Tuesday, September 10, 2013

Effect of New Government on ICT in Canberra

Greetings from the Australian Computer Society Canberra Branch meeting, where Scott Cass-Dunbar, Director, IT Advisory, KPMG is talking on "Bigger than big data – the real trends reshaping IT in Canberra". Even before the new coalition government has introduced spending cuts, there has been a downturn in government ICT.  Scott commented that the more rigorous process for approval of projects has meant that fewer projects get approved. New people in AGIMO have taken time to settle into their jobs.

Scott commented that ICT was an easy area for budget cuts to be focused on, which will be a problem into the future. There are government projects which need significant investment, which they are unlikely to receive. In addition, Scott pointed out that the APS has an aging ICT workforce reaching retirement age, who may not be replaced.

Scott then looked at the "The Coalition’s plan for the digital economy & e-Government" (Liberal party of Australia, 2013). He commented that many of the issues addressed by the new government are similar to those from Sir David Varney's 2006 report for the UK Government "Service transformation: A better service for citizens and businesses, a better deal for the taxpayer".

Scott emphasized that the new government's plans for ICT were not aspirations, were very actionable and to be implemented within a few years. He gave Canada's on-line services as an example of what might be provided. Many of these changes are around the use of the Internet in place of physical delivery of services. This is not just for access in remote areas, but also in cities to replace face-to-face government services.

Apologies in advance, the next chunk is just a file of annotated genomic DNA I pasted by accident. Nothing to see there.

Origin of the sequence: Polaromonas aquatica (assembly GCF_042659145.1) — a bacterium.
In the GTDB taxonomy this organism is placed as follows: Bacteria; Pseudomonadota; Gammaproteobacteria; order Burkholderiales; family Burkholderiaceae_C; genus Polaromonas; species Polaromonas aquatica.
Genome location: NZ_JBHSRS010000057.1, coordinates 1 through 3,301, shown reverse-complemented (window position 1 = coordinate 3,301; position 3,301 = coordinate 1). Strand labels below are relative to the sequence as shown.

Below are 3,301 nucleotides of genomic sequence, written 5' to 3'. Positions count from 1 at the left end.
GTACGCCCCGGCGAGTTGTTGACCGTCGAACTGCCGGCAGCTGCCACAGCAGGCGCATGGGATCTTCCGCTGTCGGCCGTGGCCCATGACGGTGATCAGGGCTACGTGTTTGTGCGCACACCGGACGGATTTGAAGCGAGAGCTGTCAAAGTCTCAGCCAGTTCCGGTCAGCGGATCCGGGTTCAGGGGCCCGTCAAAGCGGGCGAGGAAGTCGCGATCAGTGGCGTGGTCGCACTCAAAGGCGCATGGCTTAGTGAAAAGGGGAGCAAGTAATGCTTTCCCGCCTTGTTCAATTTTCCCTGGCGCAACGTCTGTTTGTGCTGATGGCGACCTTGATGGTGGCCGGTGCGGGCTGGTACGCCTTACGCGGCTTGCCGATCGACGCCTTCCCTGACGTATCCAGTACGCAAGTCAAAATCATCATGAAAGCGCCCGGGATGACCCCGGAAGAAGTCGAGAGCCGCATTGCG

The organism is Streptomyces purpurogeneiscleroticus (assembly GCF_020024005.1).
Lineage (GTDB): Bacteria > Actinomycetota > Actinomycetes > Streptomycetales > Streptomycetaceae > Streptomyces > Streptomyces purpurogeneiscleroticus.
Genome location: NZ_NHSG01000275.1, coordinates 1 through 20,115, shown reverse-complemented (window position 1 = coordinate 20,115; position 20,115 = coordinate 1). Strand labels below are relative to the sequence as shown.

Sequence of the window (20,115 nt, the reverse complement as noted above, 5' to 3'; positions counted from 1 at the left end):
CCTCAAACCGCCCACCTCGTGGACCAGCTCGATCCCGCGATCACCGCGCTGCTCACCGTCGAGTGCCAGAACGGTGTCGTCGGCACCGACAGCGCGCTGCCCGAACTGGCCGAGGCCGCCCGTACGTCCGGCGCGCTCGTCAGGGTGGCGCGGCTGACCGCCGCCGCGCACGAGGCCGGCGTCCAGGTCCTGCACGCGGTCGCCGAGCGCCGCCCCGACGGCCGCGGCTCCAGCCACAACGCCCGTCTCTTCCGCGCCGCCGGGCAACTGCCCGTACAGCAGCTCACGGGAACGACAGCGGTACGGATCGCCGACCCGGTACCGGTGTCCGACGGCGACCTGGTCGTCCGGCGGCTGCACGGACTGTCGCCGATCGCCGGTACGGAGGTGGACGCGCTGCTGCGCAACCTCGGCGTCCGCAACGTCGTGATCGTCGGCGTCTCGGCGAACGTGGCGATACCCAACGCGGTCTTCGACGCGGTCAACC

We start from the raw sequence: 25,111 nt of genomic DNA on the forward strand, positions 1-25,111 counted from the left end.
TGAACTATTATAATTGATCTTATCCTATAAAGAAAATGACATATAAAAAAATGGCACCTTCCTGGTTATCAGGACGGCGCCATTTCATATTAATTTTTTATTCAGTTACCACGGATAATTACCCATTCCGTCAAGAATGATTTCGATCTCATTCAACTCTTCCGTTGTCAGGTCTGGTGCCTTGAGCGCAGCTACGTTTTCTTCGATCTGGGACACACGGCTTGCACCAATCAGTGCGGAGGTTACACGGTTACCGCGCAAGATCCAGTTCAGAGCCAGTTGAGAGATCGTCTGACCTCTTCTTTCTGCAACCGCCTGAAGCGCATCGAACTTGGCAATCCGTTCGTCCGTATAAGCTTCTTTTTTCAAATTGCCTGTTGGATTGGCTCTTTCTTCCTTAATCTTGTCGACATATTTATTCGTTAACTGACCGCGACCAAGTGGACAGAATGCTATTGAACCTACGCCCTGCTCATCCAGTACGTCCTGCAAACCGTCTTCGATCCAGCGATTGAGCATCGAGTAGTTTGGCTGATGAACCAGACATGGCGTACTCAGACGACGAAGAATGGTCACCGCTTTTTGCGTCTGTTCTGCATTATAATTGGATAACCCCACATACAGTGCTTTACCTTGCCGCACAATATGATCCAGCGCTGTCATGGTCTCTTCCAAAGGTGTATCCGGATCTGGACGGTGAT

The new Government will aim to reduce ICT cost and complexity with shared or cloud services. The "heavy" ICT user agencies will retain autonomy of their ICT, but required to provide regular reports to DoFD and AGIMO. The "heavy" agencies will provide services to other agencies. Also there will be sharing with state and local government. As a former public servant, I have some doubts about how this will be implemented.

A trial of a secure government cloud for "critical data" by 2014 will be conducted. Also measures to attract and retain IT staff will be introduced (I am not sure what these will be). Also there will be more interchange of staff between levels of government and the private sector.

An "Australian Government ICT Advisory Board" will be created to provide senior private sector ICT advice. It will be interesting to see how the private sector advisers will cope with the special requirements of government.

There is expected to be a two month "commission of audit" followed by about three months while the results are considered. This could result in many moths of delay in new projects. There is expected to be considerable competition for expertise for delivering ICT services.

Scott suggested there was scope for ICT professionals to become drivers in the new processes. New proposals for ICT based services can be put as unsolicited bids (including from universities).

As someone who helps educate ICT professionals, one omission from the strategies of the new government is obtaining staff with the required skills. Simply buying these skills from the private sector can be very expensive. The Australian Government could re-skills some of their staff to provide what is needed.
Scott sees the "ICT Professional 2.0" as needing need EQ, Personal Communication, Policy Understanding, Funded Outcomes, PBS, Technology Business Translator, Personal Brand, Reputation and understanding the reasons for systems. These are not attributes, I suggest,  which staff can get simply from doing a short training course. Although I have proposed teaching communication skills to graduates.

One risk for the new government is a lack of understanding and interest in ICT, apart from Malcolm Turnbull,  with no equivalent to the ALP's Senator Kate Lundy.

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